In 2013, Target's planned expansion into Canada provided limited returns and a nearly $1 billion loss. Now company officials have identified supply chain problems as the cause, said a Reuters report.
Myriad problems contributed to the shortfalls
Three distribution centers and 124 stores opened across the provinces last year, but customers found empty shelves, poor selection and higher prices. Workers told the news service that inventory control had created problems well in advance of the first store opening its doors. Mark Schindele, Target's top executive, explained they'd do things a little differently if they had the chance.
"With the benefit of hindsight, if we could do it all over again, we wouldn't have opened up that many stores, that many DCs (distribution centers), in that short a time frame. I know that much," said Schindele. "We're now unwinding some of the decisions we made that were based on speed."
Supply chain overhaul
Technology systems contributed heavily to the inaugural problems, workers told Reuters, as shipments coming in to the distribution centers didn't match what was inputted into the company's computer systems. Now that issues have been addressed, Schindele explained, store shelves are more full than before, and customers are seeing product they want to buy.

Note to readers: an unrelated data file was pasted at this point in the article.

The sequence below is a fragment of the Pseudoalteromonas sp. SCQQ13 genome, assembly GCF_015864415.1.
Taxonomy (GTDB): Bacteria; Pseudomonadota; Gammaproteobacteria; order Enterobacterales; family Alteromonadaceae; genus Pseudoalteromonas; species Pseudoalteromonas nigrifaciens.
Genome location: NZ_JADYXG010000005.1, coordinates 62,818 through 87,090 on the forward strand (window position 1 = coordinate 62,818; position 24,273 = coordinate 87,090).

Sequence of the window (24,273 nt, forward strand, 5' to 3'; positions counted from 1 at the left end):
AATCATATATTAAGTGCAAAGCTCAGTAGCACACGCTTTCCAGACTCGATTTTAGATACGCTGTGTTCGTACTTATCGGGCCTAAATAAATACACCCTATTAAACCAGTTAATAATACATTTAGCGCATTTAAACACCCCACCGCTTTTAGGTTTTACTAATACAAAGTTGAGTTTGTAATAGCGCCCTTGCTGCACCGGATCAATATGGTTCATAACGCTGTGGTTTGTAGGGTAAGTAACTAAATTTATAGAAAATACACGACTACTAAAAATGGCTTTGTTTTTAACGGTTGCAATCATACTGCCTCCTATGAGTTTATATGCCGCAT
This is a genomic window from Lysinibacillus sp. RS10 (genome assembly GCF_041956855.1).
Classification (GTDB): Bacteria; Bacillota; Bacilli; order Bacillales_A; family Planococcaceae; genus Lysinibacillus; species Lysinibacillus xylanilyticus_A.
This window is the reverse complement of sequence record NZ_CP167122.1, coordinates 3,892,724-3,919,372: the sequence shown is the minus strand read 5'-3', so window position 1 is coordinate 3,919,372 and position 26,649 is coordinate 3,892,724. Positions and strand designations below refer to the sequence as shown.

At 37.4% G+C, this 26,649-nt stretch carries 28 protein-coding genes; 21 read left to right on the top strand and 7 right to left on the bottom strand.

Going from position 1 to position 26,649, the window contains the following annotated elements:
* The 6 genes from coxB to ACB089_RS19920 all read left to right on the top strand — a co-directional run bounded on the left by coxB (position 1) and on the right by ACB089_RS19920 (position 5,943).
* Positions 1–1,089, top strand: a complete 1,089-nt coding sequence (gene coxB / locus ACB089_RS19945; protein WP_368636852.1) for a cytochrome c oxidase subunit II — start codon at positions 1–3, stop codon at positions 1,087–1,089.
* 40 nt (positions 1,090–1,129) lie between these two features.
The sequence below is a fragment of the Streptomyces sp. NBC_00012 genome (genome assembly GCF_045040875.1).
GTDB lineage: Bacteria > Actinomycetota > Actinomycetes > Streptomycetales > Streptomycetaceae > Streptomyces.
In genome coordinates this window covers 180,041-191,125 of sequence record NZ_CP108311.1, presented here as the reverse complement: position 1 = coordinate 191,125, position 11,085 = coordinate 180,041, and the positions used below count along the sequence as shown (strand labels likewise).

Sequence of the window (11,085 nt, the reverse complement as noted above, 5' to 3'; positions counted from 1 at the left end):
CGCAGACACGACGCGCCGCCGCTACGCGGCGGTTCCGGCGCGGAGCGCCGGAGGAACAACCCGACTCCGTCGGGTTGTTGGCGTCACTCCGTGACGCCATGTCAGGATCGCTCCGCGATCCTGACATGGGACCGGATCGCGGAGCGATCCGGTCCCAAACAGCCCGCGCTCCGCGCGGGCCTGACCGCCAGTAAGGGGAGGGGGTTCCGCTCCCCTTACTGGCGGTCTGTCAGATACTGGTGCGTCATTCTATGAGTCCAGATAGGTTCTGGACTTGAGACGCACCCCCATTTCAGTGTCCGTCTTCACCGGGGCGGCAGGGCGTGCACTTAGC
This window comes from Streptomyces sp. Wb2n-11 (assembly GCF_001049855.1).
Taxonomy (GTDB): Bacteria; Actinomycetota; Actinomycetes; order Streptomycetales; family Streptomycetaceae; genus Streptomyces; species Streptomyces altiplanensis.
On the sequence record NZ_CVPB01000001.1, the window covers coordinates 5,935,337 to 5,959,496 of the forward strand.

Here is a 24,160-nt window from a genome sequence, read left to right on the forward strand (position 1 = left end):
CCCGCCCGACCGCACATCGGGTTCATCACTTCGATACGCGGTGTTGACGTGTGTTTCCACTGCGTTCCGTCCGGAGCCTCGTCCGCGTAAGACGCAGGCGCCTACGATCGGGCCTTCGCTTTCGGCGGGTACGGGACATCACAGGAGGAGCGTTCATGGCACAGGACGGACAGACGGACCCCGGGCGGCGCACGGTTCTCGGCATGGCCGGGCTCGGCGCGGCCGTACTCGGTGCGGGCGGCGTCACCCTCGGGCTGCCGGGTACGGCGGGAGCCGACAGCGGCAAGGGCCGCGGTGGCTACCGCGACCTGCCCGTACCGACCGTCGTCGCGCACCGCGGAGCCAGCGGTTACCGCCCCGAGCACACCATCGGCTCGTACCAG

Training is being implemented to help workers learn how to operate the supply systems. Technology is being reconfigured, and the shipping of goods to distribution centers and stores has been updated.
More products and better marketing
A Global News story detailed how Schindele plans a new marketing campaign and the addition of new products to attract customers back to the stores. The company will add 30,000 new product lines and will also add more to its exclusive product line. Understanding individual markets and regional products is also something the company feels they missed and have worked to train employees about the uniqueness of certain products to different markets.
After making all the necessary upgrades and changes to the company supply chain, Target is cautiously optimistic that they will be able to attract Canadian consumers back to their stores after the opening salvo went badly awry. By offering customers what they've asked for and providing good customer service Schindele believes that they've turned the corner, and he is looking for a very busy fall and holiday season.